To compare the in vitro cardiac differentiation efficiency of hiPSC lines, six hiPSC lines were cultured and differentiated into cardiomyocytes under identical conditions as a training set (Supplementary Table 1). Two types of human somatic tissues were used to establish hiPSCs, namely, dermal fibroblasts and cord blood cells. Five hiPSC lines were generated using retroviral vectors and one hiPSC line using episomal vectors. We performed miRNA array, mRNA array, and CAGE on the undifferentiated hiPSCs to develop comprehensive transcript expression profiles of the undifferentiated hiPSCs. Next, we analysed the cardiomyocytes derived from hiPSCs using flow cytometry, quantitative reverse transcription-polymerase chain reaction (qRT-PCR), immunostaining, and beating analysis, and then determined the cardiac differentiation efficiency ranking. Based on the ranking, the hiPSCs lines were divided into high and low purity groups. To select candidate genes for predictive biomarkers, we compared the mRNA and microRNA (miRNA) expression and the transcription start sites (TSS) in undifferentiated hiPSCs to those of the high and low differentiation groups. Finally, using 13 hiPSC lines as a test set, we examined whether hiPSC lines with high capability of cardiomyogenic differentiation could be selected using the biomarker candidates (Fig. 1).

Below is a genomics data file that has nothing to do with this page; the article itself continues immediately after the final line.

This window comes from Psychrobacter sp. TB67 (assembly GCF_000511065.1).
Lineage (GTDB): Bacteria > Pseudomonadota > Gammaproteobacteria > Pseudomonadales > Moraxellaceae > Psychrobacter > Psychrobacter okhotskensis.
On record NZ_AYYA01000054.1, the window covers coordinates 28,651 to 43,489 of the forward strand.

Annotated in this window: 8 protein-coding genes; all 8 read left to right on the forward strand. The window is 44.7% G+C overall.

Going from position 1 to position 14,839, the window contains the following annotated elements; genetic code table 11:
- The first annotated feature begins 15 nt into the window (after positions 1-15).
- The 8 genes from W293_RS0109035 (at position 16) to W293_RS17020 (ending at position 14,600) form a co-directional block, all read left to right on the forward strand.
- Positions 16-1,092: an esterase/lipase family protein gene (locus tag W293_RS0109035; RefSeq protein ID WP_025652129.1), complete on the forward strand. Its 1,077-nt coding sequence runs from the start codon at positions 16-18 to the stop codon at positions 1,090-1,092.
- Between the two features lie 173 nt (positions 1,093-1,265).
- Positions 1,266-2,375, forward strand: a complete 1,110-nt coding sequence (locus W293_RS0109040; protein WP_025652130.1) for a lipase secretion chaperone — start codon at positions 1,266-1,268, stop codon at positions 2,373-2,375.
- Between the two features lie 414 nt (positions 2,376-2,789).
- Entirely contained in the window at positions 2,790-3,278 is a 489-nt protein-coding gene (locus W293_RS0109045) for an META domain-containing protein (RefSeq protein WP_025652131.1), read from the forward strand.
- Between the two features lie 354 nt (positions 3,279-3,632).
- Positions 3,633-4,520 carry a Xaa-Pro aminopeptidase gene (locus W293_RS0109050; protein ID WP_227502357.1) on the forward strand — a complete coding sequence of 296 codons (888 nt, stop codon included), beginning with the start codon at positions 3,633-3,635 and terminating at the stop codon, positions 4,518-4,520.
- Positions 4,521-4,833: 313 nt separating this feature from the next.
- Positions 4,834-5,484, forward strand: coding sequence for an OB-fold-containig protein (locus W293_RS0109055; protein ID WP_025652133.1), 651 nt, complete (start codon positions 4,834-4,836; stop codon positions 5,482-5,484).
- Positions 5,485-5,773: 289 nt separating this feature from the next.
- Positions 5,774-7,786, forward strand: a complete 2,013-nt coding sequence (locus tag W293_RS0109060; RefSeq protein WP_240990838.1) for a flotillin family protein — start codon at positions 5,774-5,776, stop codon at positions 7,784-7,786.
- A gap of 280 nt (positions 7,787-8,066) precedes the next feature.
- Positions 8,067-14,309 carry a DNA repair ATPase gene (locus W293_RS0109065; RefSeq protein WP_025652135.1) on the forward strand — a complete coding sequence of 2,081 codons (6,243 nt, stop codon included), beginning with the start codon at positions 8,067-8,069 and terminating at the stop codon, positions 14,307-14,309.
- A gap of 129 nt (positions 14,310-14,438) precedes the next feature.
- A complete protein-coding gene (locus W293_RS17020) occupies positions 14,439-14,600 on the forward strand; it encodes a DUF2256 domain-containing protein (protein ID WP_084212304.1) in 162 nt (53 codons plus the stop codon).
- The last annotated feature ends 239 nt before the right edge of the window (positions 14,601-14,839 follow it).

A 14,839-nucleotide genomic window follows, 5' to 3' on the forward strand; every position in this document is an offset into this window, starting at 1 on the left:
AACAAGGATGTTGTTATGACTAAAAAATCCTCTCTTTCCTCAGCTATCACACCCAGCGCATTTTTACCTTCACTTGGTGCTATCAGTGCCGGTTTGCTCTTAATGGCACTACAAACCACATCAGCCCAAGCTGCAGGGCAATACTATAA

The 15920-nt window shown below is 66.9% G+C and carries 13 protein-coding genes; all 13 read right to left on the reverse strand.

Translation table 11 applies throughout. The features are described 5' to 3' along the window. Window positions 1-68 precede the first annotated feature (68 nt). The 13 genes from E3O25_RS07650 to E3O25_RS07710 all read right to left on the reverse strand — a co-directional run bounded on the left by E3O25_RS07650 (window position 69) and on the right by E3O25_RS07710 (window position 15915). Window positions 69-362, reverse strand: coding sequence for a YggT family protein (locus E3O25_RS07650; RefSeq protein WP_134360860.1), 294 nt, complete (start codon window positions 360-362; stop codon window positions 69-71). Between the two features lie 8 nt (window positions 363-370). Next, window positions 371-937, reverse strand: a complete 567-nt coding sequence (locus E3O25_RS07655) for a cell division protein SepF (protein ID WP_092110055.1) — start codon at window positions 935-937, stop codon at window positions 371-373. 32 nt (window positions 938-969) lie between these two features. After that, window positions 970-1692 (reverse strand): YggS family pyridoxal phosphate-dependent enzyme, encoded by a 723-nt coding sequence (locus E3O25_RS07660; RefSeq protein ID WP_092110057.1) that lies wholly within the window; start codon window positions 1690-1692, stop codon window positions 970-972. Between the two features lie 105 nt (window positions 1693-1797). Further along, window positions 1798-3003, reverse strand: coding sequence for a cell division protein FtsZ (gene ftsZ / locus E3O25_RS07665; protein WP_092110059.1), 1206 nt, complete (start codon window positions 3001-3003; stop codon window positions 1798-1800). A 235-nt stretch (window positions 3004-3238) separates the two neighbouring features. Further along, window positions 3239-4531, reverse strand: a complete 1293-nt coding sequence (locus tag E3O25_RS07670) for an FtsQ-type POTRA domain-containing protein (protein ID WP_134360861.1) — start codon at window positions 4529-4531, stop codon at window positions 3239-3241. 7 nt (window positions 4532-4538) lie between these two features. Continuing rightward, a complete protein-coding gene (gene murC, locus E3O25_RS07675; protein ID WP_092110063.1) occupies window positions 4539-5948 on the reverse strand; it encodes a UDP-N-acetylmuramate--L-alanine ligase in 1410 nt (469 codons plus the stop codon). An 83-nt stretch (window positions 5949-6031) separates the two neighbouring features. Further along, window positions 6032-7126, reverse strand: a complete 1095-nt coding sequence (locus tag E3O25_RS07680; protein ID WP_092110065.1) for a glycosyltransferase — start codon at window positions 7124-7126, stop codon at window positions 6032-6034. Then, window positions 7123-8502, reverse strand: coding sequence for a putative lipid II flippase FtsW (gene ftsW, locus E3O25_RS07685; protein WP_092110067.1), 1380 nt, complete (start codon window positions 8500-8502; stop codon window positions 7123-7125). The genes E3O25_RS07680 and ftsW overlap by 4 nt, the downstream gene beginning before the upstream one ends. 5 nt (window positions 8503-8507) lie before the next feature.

Figure 1
figure1

Strategy for identification of biomarkers for cardiac differentiation. (a) Schematic illustration of the experimental design. (b) Workflow for selecting biomarker candidate genes to predict the cardiac differentiation potential of hiPSCs.